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Anyone interested in seeing the band before the spaceships took over the live stage would enjoy this.

Music DVD Review: Electric Light Orchestra – Live: The Early Years

Written by General Jabbo

In the latter days of The Move, the band’s alpha males — founder Roy Wood and newcomer Jeff Lynne — expressed a desire to go beyond the typical three-minute pop song. Wishing to continue where the Beatles left off with “I Am the Walrus,” the duo launched a new venture with Move drummer Bev Bevan that incorporated orchestral instruments into a rock context. The Move was dead, but from its ashes rose the Electric Light Orchestra (ELO). After some disagreements over the band’s direction, Wood left during the recording of its second album, leaving Lynne as the leader of ELO. It is these early years under Lynne’s guidance that are chronicled in the DVD Electric Light Orchestra – Live: The Early Years.

The DVD begins with footage from Brunel University 1973. This footage, along with all the other footage on the disc, is in surprisingly good condition and appears to be from broadcast masters. Here we find the band mixing classics such as Lynne’s “Ma-Ma-Ma Belle” with the classical as the band takes on Edvard Grieg’s “In the Hall of the Mountain King,” the latter of which is done in a surprisingly faithful arrangement. Jerry Lee Lewis most likely did not envision cellos and violins when he recorded “Great Balls of Fire,” but the band makes the seemingly absurd combination work, rocking out on the early rock and roll gem. Fans of 1970s fashion should be on the lookout for violinist Mik Kaminski’s cape, which seemingly does not seem out of place amidst the other clothing choices for this concert.

Up next is the band’s appearance on the German television show Rockpalast from 1974. An interview from this show is included on the DVD is a bonus feature. The set list is similar to the Brunel show, but the band appears more confident and loose in this performance. The band delivers a raw version of the instrumental “Daybreaker” with some excellent keyboard work by Richard Tandy. Both the ’73 and ’74 shows include cellist Mike Edwards, who recently died when he was stuck by a runaway bail of hay. An unconventional death for sure, but this was an unconventional band.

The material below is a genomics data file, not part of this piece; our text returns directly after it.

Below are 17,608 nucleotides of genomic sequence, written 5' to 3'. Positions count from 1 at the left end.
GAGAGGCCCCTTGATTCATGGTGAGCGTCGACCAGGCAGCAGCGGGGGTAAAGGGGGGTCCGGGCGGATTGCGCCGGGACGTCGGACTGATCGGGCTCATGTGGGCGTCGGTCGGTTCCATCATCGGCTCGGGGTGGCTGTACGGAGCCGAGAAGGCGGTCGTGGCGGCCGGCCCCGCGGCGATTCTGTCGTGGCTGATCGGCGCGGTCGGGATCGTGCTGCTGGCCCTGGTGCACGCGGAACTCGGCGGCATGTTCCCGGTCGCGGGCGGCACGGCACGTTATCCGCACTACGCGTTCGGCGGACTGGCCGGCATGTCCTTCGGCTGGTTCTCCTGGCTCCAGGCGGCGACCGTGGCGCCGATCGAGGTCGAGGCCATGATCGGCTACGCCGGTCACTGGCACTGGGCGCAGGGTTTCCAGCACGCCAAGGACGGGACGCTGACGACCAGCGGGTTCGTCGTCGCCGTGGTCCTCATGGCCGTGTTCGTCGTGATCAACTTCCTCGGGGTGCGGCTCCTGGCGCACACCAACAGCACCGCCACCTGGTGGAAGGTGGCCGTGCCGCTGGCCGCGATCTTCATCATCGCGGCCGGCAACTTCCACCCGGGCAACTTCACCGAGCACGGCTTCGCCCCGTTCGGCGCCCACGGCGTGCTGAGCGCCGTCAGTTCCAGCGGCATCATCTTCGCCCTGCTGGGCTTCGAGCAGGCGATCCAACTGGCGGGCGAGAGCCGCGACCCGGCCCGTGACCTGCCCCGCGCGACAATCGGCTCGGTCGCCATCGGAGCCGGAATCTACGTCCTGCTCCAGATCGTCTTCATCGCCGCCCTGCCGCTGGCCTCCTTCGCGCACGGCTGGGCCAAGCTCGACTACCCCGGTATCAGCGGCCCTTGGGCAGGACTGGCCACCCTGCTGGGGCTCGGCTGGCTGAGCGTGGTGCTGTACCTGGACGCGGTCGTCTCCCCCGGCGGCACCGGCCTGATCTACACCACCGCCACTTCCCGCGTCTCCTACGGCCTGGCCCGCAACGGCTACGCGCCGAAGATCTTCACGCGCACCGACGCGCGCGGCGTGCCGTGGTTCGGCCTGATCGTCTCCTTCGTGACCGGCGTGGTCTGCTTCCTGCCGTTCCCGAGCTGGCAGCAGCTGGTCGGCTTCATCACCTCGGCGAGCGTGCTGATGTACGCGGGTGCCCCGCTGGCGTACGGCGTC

The final performance included is the Fusion concert from 1976 recorded at the New Victoria Theatre in London, England. This show documents the early part of ELO as a hit-making machine with songs such as “Can’t Get it Out of My Head,” “Evil Woman,” and “Strange Magic” gracing the set list. On the latter, drummer Bev Bevan comes to the front of the stage to contribute his distinct bass harmonies. The show features a medley of songs that originated from Lynne’s time in The Move — “10538 Overture” from the first ELO album and “Do Ya,” which was originally a Move single, but reworked for the then-new A New World Record. Most notable to this show is the addition of the band’s new bassist, the late Kelly Groucutt, who shared vocals with Lynne on many of the songs and really added the missing link to the band’s live vocal sound.

The DVD includes Dolby Digital Stereo, Dolby Digital 5.1 and DTS Surround Sound options and really the only negative for fans here is the non-inclusion of a few songs. For what seem to be copyright reasons, versions of “Roll Over Beethoven” from 1974 and 1976 and “Day Tripper” from 1974 have not been included here. Curiously, they are included on the UK edition of this DVD. That is the only thing keeping this from being an A+ for ELO fans however and anyone interested in seeing the band before the spaceships took over the live stage would enjoy Electric Light Orchestra – Live: The Early Years.

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Formerly known as The Masked Movie Snobs, the gang has unmasked, reformed as Cinema Sentries, and added to their ranks as they continue to deliver quality movie and entertainment coverage on the Internet.

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